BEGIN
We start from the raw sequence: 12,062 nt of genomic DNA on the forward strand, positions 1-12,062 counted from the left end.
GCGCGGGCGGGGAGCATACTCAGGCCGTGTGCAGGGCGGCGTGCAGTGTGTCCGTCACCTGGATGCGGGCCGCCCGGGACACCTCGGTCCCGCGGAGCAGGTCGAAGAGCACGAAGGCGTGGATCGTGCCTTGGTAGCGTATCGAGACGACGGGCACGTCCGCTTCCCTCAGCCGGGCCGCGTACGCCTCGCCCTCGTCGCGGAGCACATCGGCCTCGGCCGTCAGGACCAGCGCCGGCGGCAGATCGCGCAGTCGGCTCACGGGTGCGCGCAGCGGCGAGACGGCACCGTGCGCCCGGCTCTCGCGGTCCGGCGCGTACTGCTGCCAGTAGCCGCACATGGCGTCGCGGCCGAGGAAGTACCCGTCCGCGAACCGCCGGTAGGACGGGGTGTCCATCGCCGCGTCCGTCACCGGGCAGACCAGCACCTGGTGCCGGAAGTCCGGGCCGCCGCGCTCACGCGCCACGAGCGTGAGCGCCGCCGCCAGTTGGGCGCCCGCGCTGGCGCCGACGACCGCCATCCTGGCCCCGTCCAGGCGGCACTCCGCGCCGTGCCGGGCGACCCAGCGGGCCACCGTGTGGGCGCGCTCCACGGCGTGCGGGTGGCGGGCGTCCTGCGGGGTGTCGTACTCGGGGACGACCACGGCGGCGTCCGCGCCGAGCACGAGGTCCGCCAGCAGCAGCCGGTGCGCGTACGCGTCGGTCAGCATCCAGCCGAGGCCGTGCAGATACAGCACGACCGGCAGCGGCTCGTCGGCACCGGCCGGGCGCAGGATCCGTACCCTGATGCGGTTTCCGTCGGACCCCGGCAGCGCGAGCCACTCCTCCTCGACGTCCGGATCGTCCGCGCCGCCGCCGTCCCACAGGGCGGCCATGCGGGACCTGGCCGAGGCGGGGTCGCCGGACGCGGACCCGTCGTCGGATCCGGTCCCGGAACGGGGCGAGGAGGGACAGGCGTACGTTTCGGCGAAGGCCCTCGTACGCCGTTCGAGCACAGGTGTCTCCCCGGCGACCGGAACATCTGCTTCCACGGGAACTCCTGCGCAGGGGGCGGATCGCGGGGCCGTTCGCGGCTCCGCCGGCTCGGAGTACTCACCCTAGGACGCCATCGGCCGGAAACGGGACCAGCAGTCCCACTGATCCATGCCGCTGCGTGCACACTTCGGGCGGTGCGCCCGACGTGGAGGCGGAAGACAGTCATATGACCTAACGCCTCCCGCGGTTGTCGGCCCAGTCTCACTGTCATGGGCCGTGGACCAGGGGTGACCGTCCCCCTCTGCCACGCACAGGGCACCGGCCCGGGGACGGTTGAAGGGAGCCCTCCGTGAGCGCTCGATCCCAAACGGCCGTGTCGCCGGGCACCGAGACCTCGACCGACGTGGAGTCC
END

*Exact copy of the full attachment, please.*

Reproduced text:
We start from the raw sequence: 12,062 nt of genomic DNA on the forward strand, positions 1-12,062 counted from the left end.
GCGCGGGCGGGGAGCATACTCAGGCCGTGTGCAGGGCGGCGTGCAGTGTGTCCGTCACCTGGATGCGGGCCGCCCGGGACACCTCGGTCCCGCGGAGCAGGTCGAAGAGCACGAAGGCGTGGATCGTGCCTTGGTAGCGTATCGAGACGACGGGCACGTCCGCTTCCCTCAGCCGGGCCGCGTACGCCTCGCCCTCGTCGCGGAGCACATCGGCCTCGGCCGTCAGGACCAGCGCCGGCGGCAGATCGCGCAGTCGGCTCACGGGTGCGCGCAGCGGCGAGACGGCACCGTGCGCCCGGCTCTCGCGGTCCGGCGCGTACTGCTGCCAGTAGCCGCACATGGCGTCGCGGCCGAGGAAGTACCCGTCCGCGAACCGCCGGTAGGACGGGGTGTCCATCGCCGCGTCCGTCACCGGGCAGACCAGCACCTGGTGCCGGAAGTCCGGGCCGCCGCGCTCACGCGCCACGAGCGTGAGCGCCGCCGCCAGTTGGGCGCCCGCGCTGGCGCCGACGACCGCCATCCTGGCCCCGTCCAGGCGGCACTCCGCGCCGTGCCGGGCGACCCAGCGGGCCACCGTGTGGGCGCGCTCCACGGCGTGCGGGTGGCGGGCGTCCTGCGGGGTGTCGTACTCGGGGACGACCACGGCGGCGTCCGCGCCGAGCACGAGGTCCGCCAGCAGCAGCCGGTGCGCGTACGCGTCGGTCAGCATCCAGCCGAGGCCGTGCAGATACAGCACGACCGGCAGCGGCTCGTCGGCACCGGCCGGGCGCAGGATCCGTACCCTGATGCGGTTTCCGTCGGACCCCGGCAGCGCGAGCCACTCCTCCTCGACGTCCGGATCGTCCGCGCCGCCGCCGTCCCACAGGGCGGCCATGCGGGACCTGGCCGAGGCGGGGTCGCCGGACGCGGACCCGTCGTCGGATCCGGTCCCGGAACGGGGCGAGGAGGGACAGGCGTACGTTTCGGCGAAGGCCCTCGTACGCCGTTCGAGCACAGGTGTCTCCCCGGCGACCGGAACATCTGCTTCCACGGGAACTCCTGCGCAGGGGGCGGATCGCGGGGCCGTTCGCGGCTCCGCCGGCTCGGAGTACTCACCCTAGGACGCCATCGGCCGGAAACGGGACCAGCAGTCCCACTGATCCATGCCGCTGCGTGCACACTTCGGGCGGTGCGCCCGACGTGGAGGCGGAAGACAGTCATATGACCTAACGCCTCCCGCGGTTGTCGGCCCAGTCTCACTGTCATGGGCCGTGGACCAGGGGTGACCGTCCCCCTCTGCCACGCACAGGGCACCGGCCCGGGGACGGTTGAAGGGAGCCCTCCGTGAGCGCTCGATCCCAAACGGCCGTGTCGCCGGGCACCGAGACCTCGACCGACGTGGAGTCC